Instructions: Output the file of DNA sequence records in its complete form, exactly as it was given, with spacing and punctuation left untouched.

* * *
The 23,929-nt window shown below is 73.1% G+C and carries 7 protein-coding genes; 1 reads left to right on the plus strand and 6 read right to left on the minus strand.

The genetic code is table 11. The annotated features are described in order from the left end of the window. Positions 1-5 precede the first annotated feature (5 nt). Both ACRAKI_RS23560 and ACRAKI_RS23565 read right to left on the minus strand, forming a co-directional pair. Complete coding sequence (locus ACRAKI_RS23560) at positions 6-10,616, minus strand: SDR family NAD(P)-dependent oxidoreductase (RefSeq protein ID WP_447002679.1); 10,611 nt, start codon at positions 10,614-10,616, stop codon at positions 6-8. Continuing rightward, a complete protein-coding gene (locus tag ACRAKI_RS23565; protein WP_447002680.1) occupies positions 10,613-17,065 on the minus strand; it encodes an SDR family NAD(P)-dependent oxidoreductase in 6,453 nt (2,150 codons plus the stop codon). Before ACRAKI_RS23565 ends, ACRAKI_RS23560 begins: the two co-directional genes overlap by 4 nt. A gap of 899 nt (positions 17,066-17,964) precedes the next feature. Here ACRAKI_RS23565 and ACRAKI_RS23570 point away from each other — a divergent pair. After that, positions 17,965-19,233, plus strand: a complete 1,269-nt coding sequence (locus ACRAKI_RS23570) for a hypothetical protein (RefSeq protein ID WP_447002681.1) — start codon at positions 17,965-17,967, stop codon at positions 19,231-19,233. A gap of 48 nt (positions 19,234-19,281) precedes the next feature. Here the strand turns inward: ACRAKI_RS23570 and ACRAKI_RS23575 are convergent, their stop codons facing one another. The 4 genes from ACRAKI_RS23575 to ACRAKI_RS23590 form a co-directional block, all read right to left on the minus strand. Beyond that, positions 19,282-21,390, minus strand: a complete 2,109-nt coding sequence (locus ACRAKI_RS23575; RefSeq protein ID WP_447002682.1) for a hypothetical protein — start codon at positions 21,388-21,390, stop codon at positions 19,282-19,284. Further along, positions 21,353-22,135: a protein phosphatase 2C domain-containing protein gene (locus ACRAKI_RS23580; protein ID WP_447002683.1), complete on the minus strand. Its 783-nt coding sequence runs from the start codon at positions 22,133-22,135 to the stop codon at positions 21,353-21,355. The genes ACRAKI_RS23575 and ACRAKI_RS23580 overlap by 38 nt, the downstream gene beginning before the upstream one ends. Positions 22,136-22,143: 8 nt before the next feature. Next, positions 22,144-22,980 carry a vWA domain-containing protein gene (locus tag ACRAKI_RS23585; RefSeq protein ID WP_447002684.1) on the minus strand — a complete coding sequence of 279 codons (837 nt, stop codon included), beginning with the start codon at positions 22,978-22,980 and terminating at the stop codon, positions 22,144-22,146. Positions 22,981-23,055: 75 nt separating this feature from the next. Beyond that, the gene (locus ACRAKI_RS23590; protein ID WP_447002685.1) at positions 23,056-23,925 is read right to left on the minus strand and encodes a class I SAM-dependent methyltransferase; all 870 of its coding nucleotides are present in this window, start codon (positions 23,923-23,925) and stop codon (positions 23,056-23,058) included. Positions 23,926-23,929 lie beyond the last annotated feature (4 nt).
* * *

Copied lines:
The 23,929-nt window shown below is 73.1% G+C and carries 7 protein-coding genes; 1 reads left to right on the plus strand and 6 read right to left on the minus strand.

The genetic code is table 11. The annotated features are described in order from the left end of the window. Positions 1-5 precede the first annotated feature (5 nt). Both ACRAKI_RS23560 and ACRAKI_RS23565 read right to left on the minus strand, forming a co-directional pair. Complete coding sequence (locus ACRAKI_RS23560) at positions 6-10,616, minus strand: SDR family NAD(P)-dependent oxidoreductase (RefSeq protein ID WP_447002679.1); 10,611 nt, start codon at positions 10,614-10,616, stop codon at positions 6-8. Continuing rightward, a complete protein-coding gene (locus tag ACRAKI_RS23565; protein WP_447002680.1) occupies positions 10,613-17,065 on the minus strand; it encodes an SDR family NAD(P)-dependent oxidoreductase in 6,453 nt (2,150 codons plus the stop codon). Before ACRAKI_RS23565 ends, ACRAKI_RS23560 begins: the two co-directional genes overlap by 4 nt. A gap of 899 nt (positions 17,066-17,964) precedes the next feature. Here ACRAKI_RS23565 and ACRAKI_RS23570 point away from each other — a divergent pair. After that, positions 17,965-19,233, plus strand: a complete 1,269-nt coding sequence (locus ACRAKI_RS23570) for a hypothetical protein (RefSeq protein ID WP_447002681.1) — start codon at positions 17,965-17,967, stop codon at positions 19,231-19,233. A gap of 48 nt (positions 19,234-19,281) precedes the next feature. Here the strand turns inward: ACRAKI_RS23570 and ACRAKI_RS23575 are convergent, their stop codons facing one another. The 4 genes from ACRAKI_RS23575 to ACRAKI_RS23590 form a co-directional block, all read right to left on the minus strand. Beyond that, positions 19,282-21,390, minus strand: a complete 2,109-nt coding sequence (locus ACRAKI_RS23575; RefSeq protein ID WP_447002682.1) for a hypothetical protein — start codon at positions 21,388-21,390, stop codon at positions 19,282-19,284. Further along, positions 21,353-22,135: a protein phosphatase 2C domain-containing protein gene (locus ACRAKI_RS23580; protein ID WP_447002683.1), complete on the minus strand. Its 783-nt coding sequence runs from the start codon at positions 22,133-22,135 to the stop codon at positions 21,353-21,355. The genes ACRAKI_RS23575 and ACRAKI_RS23580 overlap by 38 nt, the downstream gene beginning before the upstream one ends. Positions 22,136-22,143: 8 nt before the next feature. Next, positions 22,144-22,980 carry a vWA domain-containing protein gene (locus tag ACRAKI_RS23585; RefSeq protein ID WP_447002684.1) on the minus strand — a complete coding sequence of 279 codons (837 nt, stop codon included), beginning with the start codon at positions 22,978-22,980 and terminating at the stop codon, positions 22,144-22,146. Positions 22,981-23,055: 75 nt separating this feature from the next. Beyond that, the gene (locus ACRAKI_RS23590; protein ID WP_447002685.1) at positions 23,056-23,925 is read right to left on the minus strand and encodes a class I SAM-dependent methyltransferase; all 870 of its coding nucleotides are present in this window, start codon (positions 23,923-23,925) and stop codon (positions 23,056-23,058) included. Positions 23,926-23,929 lie beyond the last annotated feature (4 nt).